As part of your governance, make sure that your naming convention applies to your Azure subscriptions. Having a consistent naming convention to the Azure subscriptions will help you to find your environments faster, and also, using PowerShell to switch subscriptions becomes a no-brainer. This weekend, I was organizing my subscriptions and noticed that I had the following subscriptions associated with my tenant.
The process to rename Azure subscriptions simple. Click on Subscriptions in your Azure Portal, then click on the desired subscription, and on the subscription’s properties page, click on Rename.
A new blade will show up. Type in the new name that you want to assign to your subscription and click save. If you are using a subscription for your different types of environments, my suggestion is to add the environment as part of the name. Something like company.dev.azure may help to identify the subscription from a glance.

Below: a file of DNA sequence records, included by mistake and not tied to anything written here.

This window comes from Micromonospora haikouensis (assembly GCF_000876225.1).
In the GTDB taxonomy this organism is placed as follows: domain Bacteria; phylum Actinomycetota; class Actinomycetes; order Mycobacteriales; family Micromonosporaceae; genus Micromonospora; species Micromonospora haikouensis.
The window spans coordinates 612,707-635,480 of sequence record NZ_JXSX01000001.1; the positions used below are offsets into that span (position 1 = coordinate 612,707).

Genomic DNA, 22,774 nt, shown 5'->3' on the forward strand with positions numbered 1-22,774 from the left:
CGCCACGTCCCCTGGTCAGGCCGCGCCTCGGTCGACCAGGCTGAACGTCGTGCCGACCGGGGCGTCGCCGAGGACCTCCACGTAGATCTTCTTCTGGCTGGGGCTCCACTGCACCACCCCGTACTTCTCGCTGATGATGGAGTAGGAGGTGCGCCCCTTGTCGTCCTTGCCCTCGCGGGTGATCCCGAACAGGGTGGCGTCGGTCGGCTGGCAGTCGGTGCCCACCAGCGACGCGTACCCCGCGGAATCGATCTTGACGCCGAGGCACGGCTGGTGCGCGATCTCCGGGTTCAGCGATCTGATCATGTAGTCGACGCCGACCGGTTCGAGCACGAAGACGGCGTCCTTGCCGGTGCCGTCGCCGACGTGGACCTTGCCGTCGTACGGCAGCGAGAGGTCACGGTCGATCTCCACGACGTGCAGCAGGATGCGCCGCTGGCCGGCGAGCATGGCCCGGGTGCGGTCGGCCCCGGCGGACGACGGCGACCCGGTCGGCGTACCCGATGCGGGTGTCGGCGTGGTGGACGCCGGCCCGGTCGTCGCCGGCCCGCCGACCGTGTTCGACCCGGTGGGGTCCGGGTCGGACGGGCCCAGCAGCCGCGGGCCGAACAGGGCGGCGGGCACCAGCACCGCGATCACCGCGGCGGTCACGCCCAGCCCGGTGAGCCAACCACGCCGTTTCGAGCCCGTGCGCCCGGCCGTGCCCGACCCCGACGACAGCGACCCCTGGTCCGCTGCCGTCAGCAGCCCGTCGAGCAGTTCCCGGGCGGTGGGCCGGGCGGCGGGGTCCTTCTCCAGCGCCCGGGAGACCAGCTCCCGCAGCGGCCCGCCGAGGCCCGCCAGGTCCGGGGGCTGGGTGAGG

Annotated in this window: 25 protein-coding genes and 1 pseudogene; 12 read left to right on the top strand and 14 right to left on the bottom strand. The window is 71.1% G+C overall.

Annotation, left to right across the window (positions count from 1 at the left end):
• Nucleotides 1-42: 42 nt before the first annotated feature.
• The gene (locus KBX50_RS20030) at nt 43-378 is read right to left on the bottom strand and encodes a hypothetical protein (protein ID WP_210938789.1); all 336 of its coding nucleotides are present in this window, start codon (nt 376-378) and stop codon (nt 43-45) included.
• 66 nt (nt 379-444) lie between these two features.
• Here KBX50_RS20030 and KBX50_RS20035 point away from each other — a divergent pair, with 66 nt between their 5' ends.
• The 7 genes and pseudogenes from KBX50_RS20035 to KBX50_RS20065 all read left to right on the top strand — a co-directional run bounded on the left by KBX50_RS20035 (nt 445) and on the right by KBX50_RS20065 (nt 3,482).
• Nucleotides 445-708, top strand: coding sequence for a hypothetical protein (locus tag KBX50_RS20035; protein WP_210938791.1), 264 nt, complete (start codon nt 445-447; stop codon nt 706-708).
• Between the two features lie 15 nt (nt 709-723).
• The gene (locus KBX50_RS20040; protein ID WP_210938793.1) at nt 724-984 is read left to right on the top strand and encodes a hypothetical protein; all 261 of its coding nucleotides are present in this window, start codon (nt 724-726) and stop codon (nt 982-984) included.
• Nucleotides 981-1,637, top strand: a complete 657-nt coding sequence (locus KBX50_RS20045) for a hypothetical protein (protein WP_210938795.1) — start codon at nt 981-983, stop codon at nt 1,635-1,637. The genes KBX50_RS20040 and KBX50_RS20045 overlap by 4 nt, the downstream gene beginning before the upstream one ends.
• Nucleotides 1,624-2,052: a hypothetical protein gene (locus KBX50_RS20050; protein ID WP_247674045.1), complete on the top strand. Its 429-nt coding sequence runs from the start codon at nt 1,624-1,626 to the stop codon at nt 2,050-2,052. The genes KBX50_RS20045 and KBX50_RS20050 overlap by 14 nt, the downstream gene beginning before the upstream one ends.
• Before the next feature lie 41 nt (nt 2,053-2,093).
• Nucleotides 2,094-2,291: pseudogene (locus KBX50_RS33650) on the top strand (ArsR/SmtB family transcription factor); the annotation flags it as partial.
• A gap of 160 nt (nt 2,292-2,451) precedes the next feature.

The rename may take up a few minutes to refresh the new names. After a while, you will see the new names on the Subscription blade, as well as in any other areas of the Azure Portal, including the drop-down fields when creating new resources.
If you use PowerShell and want to switch subscriptions, using the new names becomes much faster and easier. First, we can check the current subscription that our session is using by entering Get-AZContext cmdlet. If we want to get a list of all existing subscriptions, we can execute Get-AZSubscription cmdlet. Both of the cmdlets are depicted in the image below.
To change the current subscription, we can execute the Select-AZSubscription cmdlet, and that is much easier than trying to remember “Visual Studio Enterprise.”
More Quick Tips articles
- Using Azure DevOps Repos in your Azure Cloud Shell
- Restarting your Azure Application Gateway with PowerShell
- Renaming your repos in Azure DevOps
- Visual Studio Code keyboard shortcut to manage your code
- Using Azure ephemeral disks when provisioning VMs with ARM